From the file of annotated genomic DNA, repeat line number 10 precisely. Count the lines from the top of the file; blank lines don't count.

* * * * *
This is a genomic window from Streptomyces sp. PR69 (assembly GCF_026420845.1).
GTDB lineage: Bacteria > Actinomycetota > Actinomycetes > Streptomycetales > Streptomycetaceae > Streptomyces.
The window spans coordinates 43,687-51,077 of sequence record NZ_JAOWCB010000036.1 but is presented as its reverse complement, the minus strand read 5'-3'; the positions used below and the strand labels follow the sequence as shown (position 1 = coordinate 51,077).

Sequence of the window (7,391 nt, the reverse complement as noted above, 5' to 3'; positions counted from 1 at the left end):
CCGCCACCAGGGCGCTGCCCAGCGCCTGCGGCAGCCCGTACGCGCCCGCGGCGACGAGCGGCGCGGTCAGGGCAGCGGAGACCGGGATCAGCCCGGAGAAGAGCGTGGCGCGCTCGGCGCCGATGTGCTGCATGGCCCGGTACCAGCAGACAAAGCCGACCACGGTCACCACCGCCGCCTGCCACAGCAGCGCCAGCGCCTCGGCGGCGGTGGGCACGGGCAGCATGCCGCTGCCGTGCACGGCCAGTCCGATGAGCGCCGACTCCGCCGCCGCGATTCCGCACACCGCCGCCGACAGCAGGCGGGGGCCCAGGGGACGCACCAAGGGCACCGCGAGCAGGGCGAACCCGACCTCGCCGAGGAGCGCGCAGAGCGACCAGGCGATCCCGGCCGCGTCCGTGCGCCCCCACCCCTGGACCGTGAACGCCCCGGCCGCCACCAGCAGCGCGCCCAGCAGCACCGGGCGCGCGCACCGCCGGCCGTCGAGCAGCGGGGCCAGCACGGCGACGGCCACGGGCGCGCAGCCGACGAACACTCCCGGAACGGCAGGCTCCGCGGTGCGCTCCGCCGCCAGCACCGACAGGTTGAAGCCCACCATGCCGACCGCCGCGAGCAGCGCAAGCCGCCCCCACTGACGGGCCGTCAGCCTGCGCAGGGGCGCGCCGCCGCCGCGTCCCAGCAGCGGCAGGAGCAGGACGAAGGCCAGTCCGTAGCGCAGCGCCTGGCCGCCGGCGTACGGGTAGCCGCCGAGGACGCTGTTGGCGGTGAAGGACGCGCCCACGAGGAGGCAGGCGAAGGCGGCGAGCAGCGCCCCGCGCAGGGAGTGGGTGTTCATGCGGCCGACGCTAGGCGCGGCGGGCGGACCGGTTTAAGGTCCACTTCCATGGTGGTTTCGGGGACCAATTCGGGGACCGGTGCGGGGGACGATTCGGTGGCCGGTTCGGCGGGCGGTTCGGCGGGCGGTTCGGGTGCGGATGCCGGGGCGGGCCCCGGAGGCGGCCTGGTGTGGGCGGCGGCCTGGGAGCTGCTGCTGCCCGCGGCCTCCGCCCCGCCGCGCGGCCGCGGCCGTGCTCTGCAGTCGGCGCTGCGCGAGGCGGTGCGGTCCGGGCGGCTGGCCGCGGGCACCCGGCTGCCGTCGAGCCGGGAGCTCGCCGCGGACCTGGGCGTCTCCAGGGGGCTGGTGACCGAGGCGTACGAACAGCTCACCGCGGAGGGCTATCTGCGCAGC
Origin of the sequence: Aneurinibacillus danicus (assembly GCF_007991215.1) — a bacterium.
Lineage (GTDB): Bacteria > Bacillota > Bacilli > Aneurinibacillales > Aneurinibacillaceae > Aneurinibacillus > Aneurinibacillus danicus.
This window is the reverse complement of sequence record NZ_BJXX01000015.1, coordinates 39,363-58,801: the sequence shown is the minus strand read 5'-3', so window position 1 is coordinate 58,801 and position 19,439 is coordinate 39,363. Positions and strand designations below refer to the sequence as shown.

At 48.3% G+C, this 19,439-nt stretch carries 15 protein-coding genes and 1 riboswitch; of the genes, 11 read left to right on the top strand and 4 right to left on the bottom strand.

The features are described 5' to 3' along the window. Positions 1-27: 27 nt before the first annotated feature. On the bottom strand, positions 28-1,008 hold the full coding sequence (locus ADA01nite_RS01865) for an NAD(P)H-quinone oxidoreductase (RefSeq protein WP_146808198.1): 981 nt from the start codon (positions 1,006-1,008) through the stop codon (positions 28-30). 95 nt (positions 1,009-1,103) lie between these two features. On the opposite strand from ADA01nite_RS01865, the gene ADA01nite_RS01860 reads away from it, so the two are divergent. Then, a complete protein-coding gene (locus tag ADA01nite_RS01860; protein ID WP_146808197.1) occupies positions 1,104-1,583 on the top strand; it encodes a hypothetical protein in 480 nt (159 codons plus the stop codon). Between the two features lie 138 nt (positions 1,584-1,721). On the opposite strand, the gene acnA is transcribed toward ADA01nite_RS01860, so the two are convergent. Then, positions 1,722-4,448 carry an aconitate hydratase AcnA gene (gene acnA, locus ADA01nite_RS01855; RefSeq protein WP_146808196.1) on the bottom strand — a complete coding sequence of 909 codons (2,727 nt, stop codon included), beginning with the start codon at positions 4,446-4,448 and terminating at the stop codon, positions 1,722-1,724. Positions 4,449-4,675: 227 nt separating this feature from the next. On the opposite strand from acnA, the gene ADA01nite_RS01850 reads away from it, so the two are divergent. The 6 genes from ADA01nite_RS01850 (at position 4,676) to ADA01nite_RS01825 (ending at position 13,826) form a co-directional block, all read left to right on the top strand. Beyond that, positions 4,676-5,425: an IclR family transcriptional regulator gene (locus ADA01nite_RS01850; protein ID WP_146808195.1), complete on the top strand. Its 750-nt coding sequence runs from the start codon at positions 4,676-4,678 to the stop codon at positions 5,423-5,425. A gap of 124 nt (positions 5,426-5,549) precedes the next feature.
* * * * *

The features are described 5' to 3' along the window. Positions 1-27: 27 nt before the first annotated feature. On the bottom strand, positions 28-1,008 hold the full coding sequence (locus ADA01nite_RS01865) for an NAD(P)H-quinone oxidoreductase (RefSeq protein WP_146808198.1): 981 nt from the start codon (positions 1,006-1,008) through the stop codon (positions 28-30). 95 nt (positions 1,009-1,103) lie between these two features. On the opposite strand from ADA01nite_RS01865, the gene ADA01nite_RS01860 reads away from it, so the two are divergent. Then, a complete protein-coding gene (locus tag ADA01nite_RS01860; protein ID WP_146808197.1) occupies positions 1,104-1,583 on the top strand; it encodes a hypothetical protein in 480 nt (159 codons plus the stop codon). Between the two features lie 138 nt (positions 1,584-1,721). On the opposite strand, the gene acnA is transcribed toward ADA01nite_RS01860, so the two are convergent. Then, positions 1,722-4,448 carry an aconitate hydratase AcnA gene (gene acnA, locus ADA01nite_RS01855; RefSeq protein WP_146808196.1) on the bottom strand — a complete coding sequence of 909 codons (2,727 nt, stop codon included), beginning with the start codon at positions 4,446-4,448 and terminating at the stop codon, positions 1,722-1,724. Positions 4,449-4,675: 227 nt separating this feature from the next. On the opposite strand from acnA, the gene ADA01nite_RS01850 reads away from it, so the two are divergent. The 6 genes from ADA01nite_RS01850 (at position 4,676) to ADA01nite_RS01825 (ending at position 13,826) form a co-directional block, all read left to right on the top strand. Beyond that, positions 4,676-5,425: an IclR family transcriptional regulator gene (locus ADA01nite_RS01850; protein ID WP_146808195.1), complete on the top strand. Its 750-nt coding sequence runs from the start codon at positions 4,676-4,678 to the stop codon at positions 5,423-5,425. A gap of 124 nt (positions 5,426-5,549) precedes the next feature.